From the writer behind Big Little Lies and The Husband’s Secret comes this new thriller. One house. Nine strangers. Ten days that will change everything. The retreat at health-and-wellness resort Tranquillum House promises total transformation. Nine stressed city dwellers are keen to drop their literal and mental baggage, and absorb the meditative ambience while enjoying their hot stone massages. Miles from anywhere, without cars or phones, they have no way to reach the outside world. Just time to think about themselves and get to know each other. Watching over them is the resort's director, a woman on a mission, but quite a different one from any the guests might have imagined. For behind the retreat's glamorous facade lies a dark agenda. These nine perfect strangers have no idea what's about to hit them.

She Wants It: Desire, Power, and Toppling the Patriarchy by Jill Soloway

When Jill Soloway’s father, whom they had always understood to be male, came out as transgender, everything shifted. For one, the moment became the inspiration to push through the male-dominated landscape of Hollywood and create the award-winning TV series Transparent. Exploring identity, love, sexuality, and the blurring of boundaries, the show gave birth to a new cultural consciousness. But also, by eventually coming out as queer and non-binary, the lines on Jill’s own gender map began to be erased – this is the story of that journey. She Wants It charts Jill's intense and revelatory experience, growing from a straight, divorced, mother of two, to a non-binary genderqueer director, show creator and activist. Written with wild candour and razor-edged humour, it examines who we are, how we make art and ultimately, who we can become.

Brief Answers to the Big Questions by Stephen Hawking

The world-famous cosmologist and bestselling author of A Brief History of Time leaves us with his final thoughts on the biggest questions facing humankind. The most renowned scientist since Einstein, Stephen Hawking was known both for his groundbreaking work in physics and cosmology and for his mischievous sense of humour. Now, as we face immense challenges on our planet – including climate change, the threat of nuclear war and the development of artificial intelligence – he turns his attention to the most urgent issues facing us. Will humanity survive? Should we colonise space? Does God exist? ​​These are just a few of the questions Hawking addresses in this wide-ranging, passionately argued final book.

The Witch Elm by Tana French

Toby is a happy-go-lucky charmer who's dodged a scrape at work and is celebrating with friends when the night takes a turn that will change his life: he surprises two burglars who beat him and leave him for dead. Struggling to recover from his injuries, beginning to understand that he might never be the same man again, he takes refuge at his family's ancestral home to care for his dying uncle Hugo. Then a skull is found in the trunk of an elm tree in the garden – and as detectives close in, Toby is forced to face the possibility that his past may not be what he has always believed. A spellbinding standalone, The Witch Elm asks what we become, and what we're capable of, when we no longer know who we are.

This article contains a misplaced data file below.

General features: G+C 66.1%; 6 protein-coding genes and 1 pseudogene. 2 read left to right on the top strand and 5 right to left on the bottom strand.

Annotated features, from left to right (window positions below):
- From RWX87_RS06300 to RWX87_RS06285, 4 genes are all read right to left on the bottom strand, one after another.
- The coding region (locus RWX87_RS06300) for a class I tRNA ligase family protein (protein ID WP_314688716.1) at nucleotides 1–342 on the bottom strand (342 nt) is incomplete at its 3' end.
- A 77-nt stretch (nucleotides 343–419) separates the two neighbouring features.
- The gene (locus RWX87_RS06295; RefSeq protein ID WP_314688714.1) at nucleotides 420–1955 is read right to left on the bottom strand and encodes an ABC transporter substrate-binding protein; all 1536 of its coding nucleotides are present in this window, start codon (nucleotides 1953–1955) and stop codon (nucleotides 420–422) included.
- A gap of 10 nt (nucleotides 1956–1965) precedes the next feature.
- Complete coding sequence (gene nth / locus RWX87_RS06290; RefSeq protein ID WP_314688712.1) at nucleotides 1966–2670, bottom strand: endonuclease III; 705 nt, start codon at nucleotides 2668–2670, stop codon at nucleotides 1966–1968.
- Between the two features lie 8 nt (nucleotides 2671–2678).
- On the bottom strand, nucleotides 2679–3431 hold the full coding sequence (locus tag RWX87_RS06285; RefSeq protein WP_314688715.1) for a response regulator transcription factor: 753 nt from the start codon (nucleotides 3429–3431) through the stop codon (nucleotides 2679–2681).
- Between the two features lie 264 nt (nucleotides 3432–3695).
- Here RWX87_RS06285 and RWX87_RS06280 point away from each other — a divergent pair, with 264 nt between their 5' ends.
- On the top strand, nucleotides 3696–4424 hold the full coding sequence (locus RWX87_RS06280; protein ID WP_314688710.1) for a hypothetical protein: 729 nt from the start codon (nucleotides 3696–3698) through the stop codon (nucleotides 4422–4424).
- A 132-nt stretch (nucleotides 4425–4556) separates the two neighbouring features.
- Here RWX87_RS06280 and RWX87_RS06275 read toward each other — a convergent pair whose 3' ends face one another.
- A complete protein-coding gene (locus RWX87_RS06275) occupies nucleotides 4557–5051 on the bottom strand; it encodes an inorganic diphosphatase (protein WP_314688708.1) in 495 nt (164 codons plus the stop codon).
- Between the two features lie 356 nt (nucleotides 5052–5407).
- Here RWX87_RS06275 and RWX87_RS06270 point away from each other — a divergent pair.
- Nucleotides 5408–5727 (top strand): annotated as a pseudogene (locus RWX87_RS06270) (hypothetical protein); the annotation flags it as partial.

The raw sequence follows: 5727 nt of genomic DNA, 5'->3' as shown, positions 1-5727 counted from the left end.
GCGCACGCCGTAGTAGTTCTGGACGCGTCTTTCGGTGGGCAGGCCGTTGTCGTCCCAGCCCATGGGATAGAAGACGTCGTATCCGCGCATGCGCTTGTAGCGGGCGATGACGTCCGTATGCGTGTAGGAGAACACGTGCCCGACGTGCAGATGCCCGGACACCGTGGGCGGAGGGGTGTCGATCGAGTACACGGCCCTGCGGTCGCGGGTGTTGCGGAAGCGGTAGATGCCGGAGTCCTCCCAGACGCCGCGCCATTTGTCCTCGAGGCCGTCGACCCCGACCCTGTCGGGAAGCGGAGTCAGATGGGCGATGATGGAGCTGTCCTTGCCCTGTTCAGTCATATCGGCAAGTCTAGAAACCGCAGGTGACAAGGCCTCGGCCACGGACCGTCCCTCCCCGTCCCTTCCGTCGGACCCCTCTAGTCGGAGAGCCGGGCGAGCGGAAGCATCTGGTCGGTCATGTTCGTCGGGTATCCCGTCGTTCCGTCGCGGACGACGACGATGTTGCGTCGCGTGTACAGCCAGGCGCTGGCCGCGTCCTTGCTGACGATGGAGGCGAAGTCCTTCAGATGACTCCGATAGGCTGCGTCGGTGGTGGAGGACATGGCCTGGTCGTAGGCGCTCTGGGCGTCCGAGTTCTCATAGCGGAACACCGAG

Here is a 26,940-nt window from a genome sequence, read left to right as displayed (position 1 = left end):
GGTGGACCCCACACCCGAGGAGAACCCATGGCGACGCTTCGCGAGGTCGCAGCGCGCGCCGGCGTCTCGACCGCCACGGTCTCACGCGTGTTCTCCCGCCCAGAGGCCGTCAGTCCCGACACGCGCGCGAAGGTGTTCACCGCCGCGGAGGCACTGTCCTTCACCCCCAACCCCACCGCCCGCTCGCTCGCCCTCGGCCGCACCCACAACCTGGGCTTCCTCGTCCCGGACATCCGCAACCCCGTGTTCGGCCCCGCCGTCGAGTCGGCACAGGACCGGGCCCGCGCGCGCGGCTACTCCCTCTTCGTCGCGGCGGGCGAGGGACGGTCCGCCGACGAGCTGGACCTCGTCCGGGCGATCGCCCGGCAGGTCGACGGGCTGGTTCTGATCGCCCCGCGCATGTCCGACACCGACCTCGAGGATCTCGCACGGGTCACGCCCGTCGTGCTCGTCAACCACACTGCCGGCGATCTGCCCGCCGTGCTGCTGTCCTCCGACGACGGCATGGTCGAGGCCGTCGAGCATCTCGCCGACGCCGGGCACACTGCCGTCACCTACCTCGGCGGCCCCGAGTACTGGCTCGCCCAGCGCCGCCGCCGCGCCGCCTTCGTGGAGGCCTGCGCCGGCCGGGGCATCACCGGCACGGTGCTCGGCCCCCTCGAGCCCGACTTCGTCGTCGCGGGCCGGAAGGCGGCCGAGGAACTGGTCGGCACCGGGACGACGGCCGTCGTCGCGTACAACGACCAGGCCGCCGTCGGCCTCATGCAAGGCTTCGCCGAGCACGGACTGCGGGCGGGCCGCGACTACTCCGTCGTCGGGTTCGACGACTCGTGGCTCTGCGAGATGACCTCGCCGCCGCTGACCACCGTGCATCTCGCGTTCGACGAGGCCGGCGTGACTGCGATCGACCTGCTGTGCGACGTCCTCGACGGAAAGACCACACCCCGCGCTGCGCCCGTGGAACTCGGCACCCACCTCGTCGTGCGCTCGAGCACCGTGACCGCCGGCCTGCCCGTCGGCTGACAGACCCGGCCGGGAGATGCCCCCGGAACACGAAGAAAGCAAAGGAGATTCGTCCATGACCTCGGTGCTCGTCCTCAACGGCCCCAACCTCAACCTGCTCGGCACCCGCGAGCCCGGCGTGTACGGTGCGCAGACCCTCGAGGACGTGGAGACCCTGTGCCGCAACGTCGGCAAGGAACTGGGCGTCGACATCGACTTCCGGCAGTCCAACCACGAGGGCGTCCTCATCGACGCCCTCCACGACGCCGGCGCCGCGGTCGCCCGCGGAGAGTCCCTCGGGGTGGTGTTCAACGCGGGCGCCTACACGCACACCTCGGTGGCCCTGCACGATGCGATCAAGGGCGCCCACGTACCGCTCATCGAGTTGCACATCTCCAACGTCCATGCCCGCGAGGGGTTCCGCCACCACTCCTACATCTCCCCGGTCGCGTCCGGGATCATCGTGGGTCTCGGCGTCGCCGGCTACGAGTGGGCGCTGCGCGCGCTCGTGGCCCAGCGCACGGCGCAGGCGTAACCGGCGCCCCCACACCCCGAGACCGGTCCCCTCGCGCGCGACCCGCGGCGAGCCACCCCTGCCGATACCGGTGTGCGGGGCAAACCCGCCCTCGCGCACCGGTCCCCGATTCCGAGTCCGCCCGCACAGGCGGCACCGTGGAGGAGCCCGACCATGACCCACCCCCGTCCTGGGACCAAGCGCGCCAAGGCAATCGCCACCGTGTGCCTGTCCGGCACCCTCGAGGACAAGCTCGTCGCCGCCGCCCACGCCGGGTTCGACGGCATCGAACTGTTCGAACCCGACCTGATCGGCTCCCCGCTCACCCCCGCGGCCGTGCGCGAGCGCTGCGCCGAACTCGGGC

Unsheltered by Barbara Kingsolver

New York Times bestselling author Barbara Kingsolver returns with a timely novel that interweaves past and present to explore the human capacity for resilience and compassion in times of great upheaval. Unsheltered is the compulsively readable story of two families, in two centuries, who live at the corner of Sixth and Plum in Vineland, New Jersey, navigating what seems to be the end of the world as they know it. With history as their tantalising canvas, these characters paint a startlingly relevant portrait of life in precarious times, when the foundations of the past have failed to prepare us for the future.

Well-Read Black Girl edited by Glory Edim

Remember that moment when you first encountered a character who seemed to be written just for you? That feeling of belonging remains with readers the rest of their lives – but not everyone regularly sees themselves in the pages of a book. In this timely anthology, Glory Edim brings together original essays by some of our best black women writers to shine a light on how important it is that we all – regardless of gender, race, religion, or ability – have the opportunity to find ourselves in literature. As she has done with her book club-turned-online community Well-Read Black Girl, in this anthology Edim has created a space in which black women’s writing and knowledge and life experiences are lifted up, to be shared with all readers who value the power of a story to help us understand the world and ourselves.

What Would the Spice Girls Do?: How the Girl Power Generation Grew Up by Lauren Bravo

For many, the words 'girl power' conjure vivid memories of short skirts, platform boots and the peace sign. But it wasn't just about the look, it was about feminism. The Spice Girls gave a generation their first glimpse of the power of friendship, of staying true to yourself, of sheer bloody-mindedness. And the girl power generation went on to kick-start a new conversation around gender equality. We may have grown up asking ‘What Would the Spice Girls Do?’, but their particular brand of feminism is as relevant today as it was 20 years ago. In her debut book, journalist Lauren Bravo argues that we still need that fun and fearlessness, and the same accessible and all-embracing equality.

This Will Only Hurt a Little by Busy Philipps

In this candid memoir, actress Busy Philipps opens up about chafing against a sexist system rife with on-set bullying and body shaming, being there when friends face shattering loss, enduring devastating personal and professional betrayals from those she loved best, and struggling with postpartum anxiety and the challenges of motherhood. The rough patches in her life are tempered by times of hilarity and joy: leveraging a flawless impression of Cher from Clueless into her first paid acting gig, helping reinvent a genre with cult classic Freaks and Geeks, becoming fast friends with Dawson’s Creek castmate Michelle Williams, staging her own surprise wedding, conquering natural childbirth with the help of a Mad Men–themed hallucination and more. From film to television to Instagram and now to the page, Busy delightfully showcases her wry humour and her willingness to bare all.